Saint Claire: “There’s always a bit of music in the air around you.”

24-year-old artist John Sinclair–also known by his stage name Saint Claire–is a force of nature in the music industry right now.

It seems as if he’s done it all: from composing symphonies for his hometown senior orchestra and arranging strings for Sam Lachow and Raz Simone to collaborating with Seattle’s finest, Macklemore.

“Saint Claire has always been a vessel for me to create through,” John tells me about his artistic persona right off the bat. He also describes it as a platform for him to focus his creative energy on.

Going back a few years, Saint Claire released his debut EP The District and he hasn’t stopped making music since, exploring different sides of himself as an artist and changing a lot throughout the years. “My growth has been messy and sporadic,” he admits. “I’d like to think I’ve learned to think a little less and inject less ego into the music.”

Detaching from his ego sounds like a common practice for the Washington-native artist. “I love the idea of telling a story through song, even if the story doesn’t belong solely to you,” he later tells me. “Maybe it’s something you saw in a friend, or in a stranger passing by.”


In these last few years, Claire has opted out of using gender pronouns in his songs. “It’s important to me that the stories I tell through music have some sort of ambiguity, and could be felt and understood by all people,” he explains. “Using gendered pronouns, much like using specific names, can muddle that experience.”

“I firmly believe you must make music for yourself, so you can then share it with others,” Saint Claire reveals. According to him, though music is meant to be shared with people all around the world, it’s also supposed to reflect the artist’s journey. “If you make a song purely worrying about if it will or will not be popular, it will be hollow once finished.”

As of right now, Enough For You is Saint Claire’s most-streamed single with over 7 000 000 listens on Spotify. “There are moments in the story that are heavy, but the chorus is asking what makes life worth living for you,” he points out the message of the song. “Is it all the small things or the big things?”

Though the song’s got quite a sad sound to it, Claire says that he’d like to think of it more as a “pondering song” and not so much of a sad one.

“Having 7 million of anything is still incredible to me, and I’m grateful for it every day,” he then responds to the positive outcome he’s received. “The number of people who reach out to me to say that Enough for You changed their lives in some way is immensely humbling.”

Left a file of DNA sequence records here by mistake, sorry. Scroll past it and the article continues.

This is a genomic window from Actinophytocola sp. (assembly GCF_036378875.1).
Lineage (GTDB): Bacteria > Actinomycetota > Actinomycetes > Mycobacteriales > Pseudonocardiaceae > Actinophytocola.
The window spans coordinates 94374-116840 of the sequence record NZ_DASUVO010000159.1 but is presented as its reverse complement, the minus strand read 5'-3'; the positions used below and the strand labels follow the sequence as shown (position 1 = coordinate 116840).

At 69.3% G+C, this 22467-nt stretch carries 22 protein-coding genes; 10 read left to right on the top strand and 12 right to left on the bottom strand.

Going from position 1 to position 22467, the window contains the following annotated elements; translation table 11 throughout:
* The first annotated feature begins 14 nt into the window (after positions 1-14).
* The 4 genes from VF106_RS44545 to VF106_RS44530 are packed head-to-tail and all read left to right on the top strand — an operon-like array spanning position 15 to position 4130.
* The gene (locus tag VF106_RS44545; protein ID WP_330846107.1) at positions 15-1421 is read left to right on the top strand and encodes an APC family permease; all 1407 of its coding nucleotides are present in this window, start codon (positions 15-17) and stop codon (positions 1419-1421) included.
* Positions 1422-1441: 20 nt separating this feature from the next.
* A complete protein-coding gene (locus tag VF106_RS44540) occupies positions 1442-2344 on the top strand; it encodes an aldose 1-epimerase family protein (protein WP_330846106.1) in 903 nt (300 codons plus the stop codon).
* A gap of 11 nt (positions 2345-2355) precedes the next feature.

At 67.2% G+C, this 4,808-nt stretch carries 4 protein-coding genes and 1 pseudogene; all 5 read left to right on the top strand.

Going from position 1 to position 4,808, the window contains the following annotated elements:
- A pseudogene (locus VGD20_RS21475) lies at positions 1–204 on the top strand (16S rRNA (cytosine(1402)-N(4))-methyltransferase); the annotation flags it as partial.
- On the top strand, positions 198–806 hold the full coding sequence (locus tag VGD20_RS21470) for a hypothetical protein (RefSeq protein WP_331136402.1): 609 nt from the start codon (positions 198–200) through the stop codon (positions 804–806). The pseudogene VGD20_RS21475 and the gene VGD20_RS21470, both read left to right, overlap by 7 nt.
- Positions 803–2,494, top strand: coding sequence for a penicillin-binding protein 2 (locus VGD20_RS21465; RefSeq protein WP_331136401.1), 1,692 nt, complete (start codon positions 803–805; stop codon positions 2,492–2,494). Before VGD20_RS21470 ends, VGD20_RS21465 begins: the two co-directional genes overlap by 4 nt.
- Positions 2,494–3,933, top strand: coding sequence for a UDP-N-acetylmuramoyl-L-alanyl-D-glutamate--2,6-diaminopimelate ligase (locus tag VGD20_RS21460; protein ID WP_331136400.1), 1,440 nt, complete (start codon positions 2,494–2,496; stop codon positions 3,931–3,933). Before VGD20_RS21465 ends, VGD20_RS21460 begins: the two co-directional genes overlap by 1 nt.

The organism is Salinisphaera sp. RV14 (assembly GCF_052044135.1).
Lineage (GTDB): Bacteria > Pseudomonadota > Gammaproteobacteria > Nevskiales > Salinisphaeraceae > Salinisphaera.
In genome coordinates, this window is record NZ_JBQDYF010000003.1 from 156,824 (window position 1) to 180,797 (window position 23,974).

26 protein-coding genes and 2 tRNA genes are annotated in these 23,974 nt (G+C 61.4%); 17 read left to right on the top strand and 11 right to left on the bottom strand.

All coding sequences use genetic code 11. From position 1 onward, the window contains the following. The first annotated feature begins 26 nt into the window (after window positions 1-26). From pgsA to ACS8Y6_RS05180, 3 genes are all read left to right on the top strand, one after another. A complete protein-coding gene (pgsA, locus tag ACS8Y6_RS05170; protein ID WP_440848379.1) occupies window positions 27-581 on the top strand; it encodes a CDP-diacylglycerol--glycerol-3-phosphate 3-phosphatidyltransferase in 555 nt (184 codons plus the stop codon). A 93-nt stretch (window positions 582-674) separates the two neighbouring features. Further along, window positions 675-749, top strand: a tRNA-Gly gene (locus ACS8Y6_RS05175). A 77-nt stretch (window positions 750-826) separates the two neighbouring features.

In addition to that, he mentions that Permanent Address is the single that he’s incredibly proud of. “It never really got any streams or attention, but it’s one of my all-time favourite piano parts to play.”

Both the piano and the violin are extremely important to Saint Claire. He started playing the former when he was about eight years old and he confesses that there were a lot of times when he wanted to quit, but now he’s glad his father wouldn’t let him do so back then.

“The violin is a unique part of me,” he tells me. “It’s something that’s special to my music in a way that separates it from others.” However, he also says that it’s not “absolutely vital” for it to be a part of every song.

The piano, on the other hand, is “the bedrock of composition” for him. “You can paint almost any picture with a keyboard, it’s like the landscape of music is just spread out before you.” 

“My writing usually comes in waves, but the hardest part is when there’s less to draw on,” Claire talks me through him trying to overcome the creative blocks he occasionally encounters. “But usually, if you’re patient and listening, there’s always a bit of music in the air around you that can be drawn upon.”

“You can’t really force art, as cheesy as that comes off,” he then continues, revealing that the best method to break through the writer’s block and get inspired again is to listen to other artists’ work as it lets you “see new and beautiful ways of working” and “become an observer.”

Despite having released two EPs The District & Lo as well as multiple singles in the past, Saint Claire isn’t taking a “break from writing and composing” and keeps on working.

“I actually have some very big and very different plans for the future,” he says. Unfortunately, he can’t announce them just yet other than confessing that “there will be a change in direction” and he’s very excited for it.

Stay tuned.

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